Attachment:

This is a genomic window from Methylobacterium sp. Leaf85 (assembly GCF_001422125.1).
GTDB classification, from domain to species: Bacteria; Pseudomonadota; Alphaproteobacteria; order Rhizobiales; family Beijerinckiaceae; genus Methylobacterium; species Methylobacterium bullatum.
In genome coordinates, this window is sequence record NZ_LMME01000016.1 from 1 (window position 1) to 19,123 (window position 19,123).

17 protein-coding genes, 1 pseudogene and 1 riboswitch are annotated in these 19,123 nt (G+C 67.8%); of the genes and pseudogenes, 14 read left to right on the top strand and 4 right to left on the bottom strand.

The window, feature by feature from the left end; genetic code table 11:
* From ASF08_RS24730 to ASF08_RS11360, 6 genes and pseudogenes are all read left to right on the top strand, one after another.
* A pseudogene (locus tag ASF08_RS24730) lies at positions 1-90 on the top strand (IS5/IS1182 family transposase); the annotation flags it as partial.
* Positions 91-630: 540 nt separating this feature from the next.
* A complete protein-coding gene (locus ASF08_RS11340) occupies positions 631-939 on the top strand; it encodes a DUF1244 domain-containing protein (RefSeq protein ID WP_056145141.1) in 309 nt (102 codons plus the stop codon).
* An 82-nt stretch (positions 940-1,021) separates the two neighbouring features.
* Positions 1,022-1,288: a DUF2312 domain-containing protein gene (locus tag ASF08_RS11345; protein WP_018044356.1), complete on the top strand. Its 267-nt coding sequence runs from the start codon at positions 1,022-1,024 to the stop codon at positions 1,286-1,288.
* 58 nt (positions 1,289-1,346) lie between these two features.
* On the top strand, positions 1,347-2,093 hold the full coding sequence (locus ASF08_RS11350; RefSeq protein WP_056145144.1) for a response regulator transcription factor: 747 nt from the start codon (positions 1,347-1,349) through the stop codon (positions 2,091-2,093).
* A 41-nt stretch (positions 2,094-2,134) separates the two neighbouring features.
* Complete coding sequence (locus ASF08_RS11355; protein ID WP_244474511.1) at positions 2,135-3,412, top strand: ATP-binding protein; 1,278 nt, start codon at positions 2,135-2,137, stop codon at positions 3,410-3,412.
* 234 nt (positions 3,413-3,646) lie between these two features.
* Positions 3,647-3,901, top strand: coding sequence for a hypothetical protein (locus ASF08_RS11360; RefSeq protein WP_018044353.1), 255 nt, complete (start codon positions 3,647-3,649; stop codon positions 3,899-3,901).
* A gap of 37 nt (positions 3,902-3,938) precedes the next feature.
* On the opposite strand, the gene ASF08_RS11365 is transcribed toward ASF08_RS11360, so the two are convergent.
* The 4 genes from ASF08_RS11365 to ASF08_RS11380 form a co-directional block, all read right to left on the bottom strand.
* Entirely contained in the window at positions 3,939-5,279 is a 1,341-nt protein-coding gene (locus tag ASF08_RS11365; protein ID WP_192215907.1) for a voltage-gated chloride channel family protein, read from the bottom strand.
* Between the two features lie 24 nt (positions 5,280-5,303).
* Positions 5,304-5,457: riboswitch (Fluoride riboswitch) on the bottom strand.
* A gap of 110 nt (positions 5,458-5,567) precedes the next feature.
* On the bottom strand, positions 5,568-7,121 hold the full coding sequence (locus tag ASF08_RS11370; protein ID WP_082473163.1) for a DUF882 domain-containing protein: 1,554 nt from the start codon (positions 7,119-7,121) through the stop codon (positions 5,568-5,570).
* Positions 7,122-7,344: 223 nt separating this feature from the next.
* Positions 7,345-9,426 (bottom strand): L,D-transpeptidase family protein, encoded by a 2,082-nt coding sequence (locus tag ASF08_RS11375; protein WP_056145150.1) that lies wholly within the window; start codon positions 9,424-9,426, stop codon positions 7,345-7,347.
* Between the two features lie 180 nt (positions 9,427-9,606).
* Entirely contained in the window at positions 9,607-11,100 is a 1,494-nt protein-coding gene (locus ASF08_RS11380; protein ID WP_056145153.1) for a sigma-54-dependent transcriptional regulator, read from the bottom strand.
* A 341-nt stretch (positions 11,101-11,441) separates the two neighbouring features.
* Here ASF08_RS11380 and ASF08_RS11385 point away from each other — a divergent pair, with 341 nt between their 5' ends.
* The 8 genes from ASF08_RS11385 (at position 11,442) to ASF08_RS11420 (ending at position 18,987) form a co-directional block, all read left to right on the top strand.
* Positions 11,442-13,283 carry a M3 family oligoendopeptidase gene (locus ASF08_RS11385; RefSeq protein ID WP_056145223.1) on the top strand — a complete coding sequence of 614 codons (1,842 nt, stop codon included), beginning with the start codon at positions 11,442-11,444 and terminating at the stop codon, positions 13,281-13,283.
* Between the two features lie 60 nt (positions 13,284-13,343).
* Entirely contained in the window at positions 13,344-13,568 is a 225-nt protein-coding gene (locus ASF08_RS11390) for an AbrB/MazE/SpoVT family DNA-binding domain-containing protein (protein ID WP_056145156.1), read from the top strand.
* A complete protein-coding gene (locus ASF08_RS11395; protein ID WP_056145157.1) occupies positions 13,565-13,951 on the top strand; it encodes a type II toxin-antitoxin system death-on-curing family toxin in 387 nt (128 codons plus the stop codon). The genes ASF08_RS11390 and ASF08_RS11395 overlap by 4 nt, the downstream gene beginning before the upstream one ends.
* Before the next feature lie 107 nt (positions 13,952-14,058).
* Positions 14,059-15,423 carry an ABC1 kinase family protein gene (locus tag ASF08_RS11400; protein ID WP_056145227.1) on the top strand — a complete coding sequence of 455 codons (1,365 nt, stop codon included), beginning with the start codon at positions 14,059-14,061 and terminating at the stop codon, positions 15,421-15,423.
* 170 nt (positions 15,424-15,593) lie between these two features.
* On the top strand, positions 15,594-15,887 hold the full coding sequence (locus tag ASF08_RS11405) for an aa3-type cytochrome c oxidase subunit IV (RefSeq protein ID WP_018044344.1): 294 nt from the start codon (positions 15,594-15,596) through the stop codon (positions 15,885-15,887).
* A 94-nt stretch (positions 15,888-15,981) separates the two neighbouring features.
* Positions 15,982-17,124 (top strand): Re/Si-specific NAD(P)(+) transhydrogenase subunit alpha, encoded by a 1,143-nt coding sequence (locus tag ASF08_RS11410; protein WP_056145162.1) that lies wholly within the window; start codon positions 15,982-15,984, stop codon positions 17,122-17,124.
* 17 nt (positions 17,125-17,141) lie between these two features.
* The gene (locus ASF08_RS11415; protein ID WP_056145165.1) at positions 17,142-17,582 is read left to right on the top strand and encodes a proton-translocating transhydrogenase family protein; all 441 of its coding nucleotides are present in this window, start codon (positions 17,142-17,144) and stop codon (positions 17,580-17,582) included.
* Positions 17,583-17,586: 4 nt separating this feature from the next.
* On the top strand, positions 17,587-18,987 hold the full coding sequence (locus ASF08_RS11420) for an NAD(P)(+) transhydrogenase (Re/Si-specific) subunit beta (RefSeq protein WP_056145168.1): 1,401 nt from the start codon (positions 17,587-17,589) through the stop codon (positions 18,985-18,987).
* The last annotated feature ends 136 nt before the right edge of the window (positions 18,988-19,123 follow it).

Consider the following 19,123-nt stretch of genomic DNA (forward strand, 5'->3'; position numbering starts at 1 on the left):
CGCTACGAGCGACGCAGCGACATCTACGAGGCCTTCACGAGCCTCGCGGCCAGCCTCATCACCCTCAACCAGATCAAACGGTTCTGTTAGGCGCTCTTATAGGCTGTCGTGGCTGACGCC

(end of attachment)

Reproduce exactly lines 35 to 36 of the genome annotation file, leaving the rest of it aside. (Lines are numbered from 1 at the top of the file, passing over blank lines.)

* Entirely contained in the window at positions 13,344-13,568 is a 225-nt protein-coding gene (locus ASF08_RS11390) for an AbrB/MazE/SpoVT family DNA-binding domain-containing protein (protein ID WP_056145156.1), read from the top strand.
* A complete protein-coding gene (locus ASF08_RS11395; protein ID WP_056145157.1) occupies positions 13,565-13,951 on the top strand; it encodes a type II toxin-antitoxin system death-on-curing family toxin in 387 nt (128 codons plus the stop codon). The genes ASF08_RS11390 and ASF08_RS11395 overlap by 4 nt, the downstream gene beginning before the upstream one ends.